Aug. 8 is a day of good luck on the Chinese calendar, and for Boeing Co. that's certainly the case. On that date, the giant planemaker announced a $100 million plan to build a major presence in China, complete with a new headquarters, a large spare-parts facility, extra training programs for Chinese air crews, and a deal to buy fuselage sections for the 737 from local manufacturers.
Boeing is upping the ante in Asia, the fastest-growing market for aircraft in the world. Last year, Asian carriers bought Boeing planes worth $8.7 billion, 34% of its total revenue, up from 18% in 1991. Boeing predicts that 40% of future air-traffic growth will come from Asia-Pacific travel, and it wants those passengers to fly on Boeing jets.
So the planemaker is wooing the Chinese and Japanese with joint-manufacturing deals, offering special assistance in training Chinese crews, and even discussing the prospects for a jointly designed and built American-Japanese-Chinese plane--all to lock out any European, American, or even Asian threat to its hegemony.
Boeing's Asian market share already surpasses 60%. But it has seen its archrival, Airbus Industrie, grab away share in Europe and the U.S., and it's not waiting for that to happen in the Pacific Rim. The competition is already heating up. Although Airbus has sold only 35 jets to China so far, vs. 167 for Boeing, it plans to invest $25 million in maintenance, training, and spare-parts facilities in China. In June, Airbus won a $1.8 billion order from Singapore Airlines Ltd., and Hong Kong's Cathay Pacific Airways Ltd. has become a big buyer of its A340 jumbo jets. "Asia is becoming critically important for Airbus," says John J. Leahy, Airbus North America's president, who will soon head the parent company's worldwide sales and marketing.
Then there's the potential threat from the Asians themselves. True, no Asian aerospace company can compete with Boeing or Airbus yet. But the Chinese are building and selling 50-seat commuter jets, and the Japanese have the technology knowhow to construct even bigger airframes.
HEAVY METAL. To keep the fate of Asian aerospace in its hands, Boeing is steadily broadening its relationship with Japan's three major players, Mitsubishi Heavy Industries, Kawasaki Heavy Industries, and Fuji Heavy Industries. The Japanese "heavies" make 15% of the airframe of the Boeing 767 and 20% of Boeing's newest plane, the 777. Europeans believe the Boeing strategy helped to ensure its dominance in Japan, where Airbus has landed only 60 orders, from two airlines and a leasing firm.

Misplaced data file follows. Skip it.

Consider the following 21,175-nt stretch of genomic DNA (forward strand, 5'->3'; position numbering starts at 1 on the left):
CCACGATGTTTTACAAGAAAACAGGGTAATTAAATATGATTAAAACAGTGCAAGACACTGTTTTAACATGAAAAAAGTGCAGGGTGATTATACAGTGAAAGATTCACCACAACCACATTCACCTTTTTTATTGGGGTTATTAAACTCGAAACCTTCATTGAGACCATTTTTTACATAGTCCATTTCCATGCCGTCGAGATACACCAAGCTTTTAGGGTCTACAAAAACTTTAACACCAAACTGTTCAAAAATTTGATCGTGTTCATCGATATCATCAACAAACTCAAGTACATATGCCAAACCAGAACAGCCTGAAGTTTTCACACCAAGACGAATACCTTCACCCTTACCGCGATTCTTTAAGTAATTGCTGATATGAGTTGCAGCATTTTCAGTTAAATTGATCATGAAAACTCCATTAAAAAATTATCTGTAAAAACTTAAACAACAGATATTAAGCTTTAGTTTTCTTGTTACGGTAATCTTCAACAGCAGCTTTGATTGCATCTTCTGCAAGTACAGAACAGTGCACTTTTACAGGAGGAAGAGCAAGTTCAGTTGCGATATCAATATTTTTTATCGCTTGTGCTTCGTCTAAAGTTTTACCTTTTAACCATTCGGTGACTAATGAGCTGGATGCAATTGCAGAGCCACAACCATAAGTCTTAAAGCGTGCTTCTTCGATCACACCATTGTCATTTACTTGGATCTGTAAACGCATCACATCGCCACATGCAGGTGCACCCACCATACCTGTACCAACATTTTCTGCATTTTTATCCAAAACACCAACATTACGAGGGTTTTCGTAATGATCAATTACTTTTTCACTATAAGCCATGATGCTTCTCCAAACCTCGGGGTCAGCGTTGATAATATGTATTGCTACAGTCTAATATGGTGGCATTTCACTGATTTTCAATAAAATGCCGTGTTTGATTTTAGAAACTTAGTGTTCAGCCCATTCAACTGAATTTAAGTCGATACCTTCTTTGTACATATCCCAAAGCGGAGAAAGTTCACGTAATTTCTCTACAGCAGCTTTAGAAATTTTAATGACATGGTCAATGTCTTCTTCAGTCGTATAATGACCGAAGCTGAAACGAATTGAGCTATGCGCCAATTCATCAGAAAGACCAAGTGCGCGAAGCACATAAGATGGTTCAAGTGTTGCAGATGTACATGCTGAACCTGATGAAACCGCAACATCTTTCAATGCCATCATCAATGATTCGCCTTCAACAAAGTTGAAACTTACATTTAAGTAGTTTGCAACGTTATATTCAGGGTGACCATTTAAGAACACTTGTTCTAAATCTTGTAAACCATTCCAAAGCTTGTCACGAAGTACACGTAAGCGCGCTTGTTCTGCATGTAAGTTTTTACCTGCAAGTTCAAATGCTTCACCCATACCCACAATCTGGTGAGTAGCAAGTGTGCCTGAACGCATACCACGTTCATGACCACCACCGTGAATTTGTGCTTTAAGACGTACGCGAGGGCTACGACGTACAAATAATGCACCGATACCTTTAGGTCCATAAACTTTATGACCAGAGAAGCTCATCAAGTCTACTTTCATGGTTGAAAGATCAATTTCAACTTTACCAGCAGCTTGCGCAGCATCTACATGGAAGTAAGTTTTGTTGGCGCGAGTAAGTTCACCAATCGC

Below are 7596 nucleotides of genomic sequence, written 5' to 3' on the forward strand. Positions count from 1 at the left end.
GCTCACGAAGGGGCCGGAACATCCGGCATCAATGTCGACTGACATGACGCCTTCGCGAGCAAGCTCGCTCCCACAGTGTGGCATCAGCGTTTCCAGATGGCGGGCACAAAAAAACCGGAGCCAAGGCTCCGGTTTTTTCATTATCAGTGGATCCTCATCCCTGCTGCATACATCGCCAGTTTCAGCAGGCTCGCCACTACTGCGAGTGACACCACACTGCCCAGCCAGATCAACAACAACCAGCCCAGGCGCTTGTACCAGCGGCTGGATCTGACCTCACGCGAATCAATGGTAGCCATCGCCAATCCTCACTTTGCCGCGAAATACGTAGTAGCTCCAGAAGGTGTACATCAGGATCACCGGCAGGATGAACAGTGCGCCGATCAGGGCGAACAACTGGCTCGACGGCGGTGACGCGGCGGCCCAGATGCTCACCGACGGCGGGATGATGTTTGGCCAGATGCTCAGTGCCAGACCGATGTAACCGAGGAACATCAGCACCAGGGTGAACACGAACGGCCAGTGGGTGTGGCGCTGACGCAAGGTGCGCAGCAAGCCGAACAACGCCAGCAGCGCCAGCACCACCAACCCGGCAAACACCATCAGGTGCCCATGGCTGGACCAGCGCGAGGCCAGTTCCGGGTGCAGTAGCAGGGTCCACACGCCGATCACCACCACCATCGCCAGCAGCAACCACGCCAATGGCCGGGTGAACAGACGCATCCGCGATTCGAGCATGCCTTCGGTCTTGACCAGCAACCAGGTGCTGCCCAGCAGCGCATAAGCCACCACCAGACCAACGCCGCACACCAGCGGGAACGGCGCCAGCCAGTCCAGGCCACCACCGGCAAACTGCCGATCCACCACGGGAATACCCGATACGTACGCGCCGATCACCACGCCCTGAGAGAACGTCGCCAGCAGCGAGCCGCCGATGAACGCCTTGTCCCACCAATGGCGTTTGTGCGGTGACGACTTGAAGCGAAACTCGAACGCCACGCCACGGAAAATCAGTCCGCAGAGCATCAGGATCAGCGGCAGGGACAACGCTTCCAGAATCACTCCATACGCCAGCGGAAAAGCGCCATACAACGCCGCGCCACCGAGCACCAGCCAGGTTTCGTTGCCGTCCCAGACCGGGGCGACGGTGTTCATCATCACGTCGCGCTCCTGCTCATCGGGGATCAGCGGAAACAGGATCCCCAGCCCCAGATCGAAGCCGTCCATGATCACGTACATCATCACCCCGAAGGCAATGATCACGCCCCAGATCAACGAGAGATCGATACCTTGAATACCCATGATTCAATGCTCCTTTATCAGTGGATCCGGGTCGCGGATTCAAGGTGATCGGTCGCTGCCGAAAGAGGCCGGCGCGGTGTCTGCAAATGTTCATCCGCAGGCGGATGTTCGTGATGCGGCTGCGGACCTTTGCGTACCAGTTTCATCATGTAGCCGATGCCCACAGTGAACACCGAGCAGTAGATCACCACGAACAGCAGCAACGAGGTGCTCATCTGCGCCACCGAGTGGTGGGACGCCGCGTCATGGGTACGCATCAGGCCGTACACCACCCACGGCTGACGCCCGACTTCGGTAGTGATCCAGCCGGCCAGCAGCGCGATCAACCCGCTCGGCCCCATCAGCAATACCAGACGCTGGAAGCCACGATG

In China, Boeing has also grabbed the lion's share of the market, but it has been slower to help China's aircraft industry. McDonnell Douglas Corp. jumped in early on, agreeing in 1985 to produce 25 narrowbodies jointly in Shanghai. In 1992, Boeing competed for a project to build planes for regional routes but lost to McDonnell.
But Boeing has kept at it, gradually building close relations with two state-owned factories in Xian and Shenyang. Since 1980, Boeing has bought more than $100 million in parts from China, starting with doors and working up to more complicated tail fins. Now, Boeing has placed its biggest order yet: 100 rear-body sections to be built by Xian for the 737, currently built by Boeing in Wichita.
LOCAL SUPPORT. The deal should widen Boeing's lead in the China market, which already purchases 25% of its production of 737s. "There's no question, in many countries, there's a need to show a willingness to support their industries," says Richard Albrecht, Boeing's executive vice-president for sales and marketing.
By working so closely with the Japanese and Chinese, Boeing is taking a risk that it may be helping to develop future competitors. Yet so far, the Japanese have been satisfied with the role of partner, and the Chinese have a long way to go before they could be serious rivals.
Such concerns haven't stopped Boeing from entering a potentially bigger phase of cooperation with the Asians: co-developing an all-new plane. Since May, Boeing has been holding intensive discussions with Japanese and Chinese suppliers about designing and producing an 80- to 100-seat jet to serve short-haul markets. China would be a huge market for such planes, since it is building or upgrading airports in 30 cities, and air traffic recently has been growing close to 30% a year.
The talks are in an early phase, and the Japanese have also been discussing development of a 70- to 100-seat plane with the French-Italian aerospace consortium ATR. Japanese officials insist that the Europeans are not out of the race, but an ATR spokesperson admits that Boeing appears to have the edge. So far, Boeing's luck in Asia is holding.
BOEING'S ASIAN PUSH
Boeing is outsourcing the production of big parts of the 737, 767, and 777 to China and Japan. It may develop a 100-seater with both countries.
Boeing is building a large new spare-parts center in Beijing, increasing service bases in China from 6 to 16, and training Chinese air crews.
Boeing estimates Japan and China will buy $136 billion worth of aircraft from all suppliers through 2014.